Lake Tahoe’s turbulent history explored |

Lake Tahoe’s turbulent history explored

Using 2-week-old technology, scientists at Lake Tahoe are confirming what they’ve always suspected – the jewel of the Sierra suffered from a violent past.

“Tahoe’s had a pretty catastrophic history. You know that when you have faults that are 40 to 50 feet deep,” said researcher Gordon Seitz, Ph.D. “People have speculated this in the past and this is a way to verify the information.”

Building on a sonar mapping technique used in 1998 by the U.S. Geological Survey to chart Lake Tahoe’s floor, scientists from the Scripps Institute of Oceanography and the Lawrence Livermore National Laboratory have developed a method that allows them to probe below the lake bottom and into the sedimentary layers that make up the lake’s floor.

The newly developed sounding equipment can “see” through about 150 feet of sediment, showing with high resolution on a computer screen the different densities of deposits in a layer-cake transection.

Those layers, the scientists say, tell a rich story of Tahoe’s seismic activity.

By finding the fault lines and then measuring how much sand and silt has filled in the crevices, the team will be able to determine when the faults were most recently active. They will also be able to hypothesize when the ground might shake again.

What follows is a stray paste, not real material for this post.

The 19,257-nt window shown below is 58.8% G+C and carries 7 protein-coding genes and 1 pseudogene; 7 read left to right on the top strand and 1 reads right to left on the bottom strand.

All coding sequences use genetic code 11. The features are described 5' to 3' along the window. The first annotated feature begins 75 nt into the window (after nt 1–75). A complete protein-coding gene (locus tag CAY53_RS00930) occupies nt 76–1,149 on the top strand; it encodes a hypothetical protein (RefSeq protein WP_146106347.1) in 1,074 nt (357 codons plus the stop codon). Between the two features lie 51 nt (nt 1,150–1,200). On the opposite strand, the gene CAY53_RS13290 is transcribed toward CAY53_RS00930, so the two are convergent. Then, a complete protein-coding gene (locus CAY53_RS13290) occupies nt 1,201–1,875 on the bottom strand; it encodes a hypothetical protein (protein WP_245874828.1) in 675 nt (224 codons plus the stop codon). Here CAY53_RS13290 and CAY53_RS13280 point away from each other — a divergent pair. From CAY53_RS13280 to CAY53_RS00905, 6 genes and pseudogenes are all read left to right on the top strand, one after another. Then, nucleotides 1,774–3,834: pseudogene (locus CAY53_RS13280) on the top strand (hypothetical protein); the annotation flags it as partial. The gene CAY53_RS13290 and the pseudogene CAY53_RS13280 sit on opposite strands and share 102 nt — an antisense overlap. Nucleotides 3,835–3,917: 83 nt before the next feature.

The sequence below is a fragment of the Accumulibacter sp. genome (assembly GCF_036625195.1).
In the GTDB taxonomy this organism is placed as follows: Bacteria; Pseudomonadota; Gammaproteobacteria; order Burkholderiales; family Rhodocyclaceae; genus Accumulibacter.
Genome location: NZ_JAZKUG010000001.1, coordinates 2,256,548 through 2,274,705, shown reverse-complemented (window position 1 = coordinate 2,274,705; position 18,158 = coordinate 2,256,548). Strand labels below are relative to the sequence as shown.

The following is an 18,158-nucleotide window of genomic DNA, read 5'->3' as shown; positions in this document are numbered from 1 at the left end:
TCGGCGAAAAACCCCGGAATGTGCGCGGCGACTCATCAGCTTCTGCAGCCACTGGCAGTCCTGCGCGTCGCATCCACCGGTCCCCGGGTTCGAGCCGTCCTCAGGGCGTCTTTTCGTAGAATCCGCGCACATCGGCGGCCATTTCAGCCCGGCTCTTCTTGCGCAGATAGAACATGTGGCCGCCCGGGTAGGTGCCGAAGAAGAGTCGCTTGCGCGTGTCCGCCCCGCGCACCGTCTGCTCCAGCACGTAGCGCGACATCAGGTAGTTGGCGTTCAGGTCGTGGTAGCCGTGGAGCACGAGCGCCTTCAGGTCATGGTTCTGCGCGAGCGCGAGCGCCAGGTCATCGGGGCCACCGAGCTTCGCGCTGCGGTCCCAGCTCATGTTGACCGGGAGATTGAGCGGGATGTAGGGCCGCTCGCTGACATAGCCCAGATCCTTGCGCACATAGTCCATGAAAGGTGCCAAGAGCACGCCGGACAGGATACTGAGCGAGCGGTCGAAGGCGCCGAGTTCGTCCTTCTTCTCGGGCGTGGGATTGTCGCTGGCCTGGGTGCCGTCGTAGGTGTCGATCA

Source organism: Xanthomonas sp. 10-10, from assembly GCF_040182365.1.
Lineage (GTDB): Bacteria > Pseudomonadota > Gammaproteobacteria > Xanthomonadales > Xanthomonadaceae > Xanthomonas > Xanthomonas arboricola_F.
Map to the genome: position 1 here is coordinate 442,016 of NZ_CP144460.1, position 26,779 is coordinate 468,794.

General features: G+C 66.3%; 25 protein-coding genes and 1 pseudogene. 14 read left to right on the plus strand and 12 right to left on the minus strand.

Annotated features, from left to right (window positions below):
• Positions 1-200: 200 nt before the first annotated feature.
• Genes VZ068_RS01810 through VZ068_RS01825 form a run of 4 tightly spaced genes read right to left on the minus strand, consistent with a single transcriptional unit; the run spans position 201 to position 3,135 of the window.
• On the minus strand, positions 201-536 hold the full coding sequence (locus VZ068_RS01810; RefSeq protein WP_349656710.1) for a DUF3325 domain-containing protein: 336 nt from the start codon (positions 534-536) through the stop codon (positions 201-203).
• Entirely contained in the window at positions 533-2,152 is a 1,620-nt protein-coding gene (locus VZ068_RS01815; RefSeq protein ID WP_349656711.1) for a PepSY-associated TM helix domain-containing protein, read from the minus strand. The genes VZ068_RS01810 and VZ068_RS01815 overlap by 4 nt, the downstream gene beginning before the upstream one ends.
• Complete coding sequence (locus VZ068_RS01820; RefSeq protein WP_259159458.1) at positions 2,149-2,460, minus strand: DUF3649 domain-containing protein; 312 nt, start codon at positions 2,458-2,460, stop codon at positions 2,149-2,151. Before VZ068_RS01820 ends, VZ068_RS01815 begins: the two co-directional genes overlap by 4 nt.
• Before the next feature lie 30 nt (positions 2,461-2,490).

“You can’t predict an earthquake but it’s sort of statistical,” said Scripps Institute scientist Graham Kent. “If you know an area is prone to having an earthquake every 1,000 years and there hasn’t been one in the last 750, you can guess the time might be coming.”

He said in Tahoe’s case a magnitude 7.4 earthquake originating from a fault near Genoa (Nev.) is possible – so is a 30-foot tsunami.

“A tsunami could cause quite a bit of damage considering that on an average summer day Tahoe’s beaches have about 17,500 visitors,” Kent said. “But it’s not known when we last had a magnitude7 earthquake here. This new technology, along with coring, may help address some of these issues.”

It may also help water quality scientists determine where sediment, the greatest threat to Tahoe’s remarkable and threatened clarity, is flowing into the lake at a higher rate.

Lahontan Regional Water Quality Control Board staffers joined the scientists Wednesday on the University of California, Davis research vessel for a tour of the scientists’ work. As the area’s water quality regulator, Lahontan is interested in new information that may help in its efforts to protect Lake Tahoe from turning into a murky, green lake.

“People are trying to understand how erosion works and in Tahoe’s case, how it affects lake clarity,” Kent said. “This technology is brand new and it provides good insight to what the Upper Truckee river can put out.”

Data collection will allow the scientists to compare sedimentation rates from the 19th century Comstock era, when Tahoe’s forests were clear cut, with current rates and ancient rates. They could also examine how the Tahoe Keys development, which wiped out a significant portion of Tahoe’s largest wetlands, affected silt deposits in the lake.

“It allows people to look back a few hundred or few thousand years,” Seitz said.

After two weeks of charting sediment patterns around the basin, the scientists’ field work is complete.

Seitz said the next step will be taking core samples from layers for Carbon-14 testing. The testing will allow scientists to tag a timeline to seismic and sedimentation events, piecing together another part of Tahoe’s history.

Some seismic mapping was done at Lake Tahoe in the 1970s but the details of the maps were poor, Seitz added.

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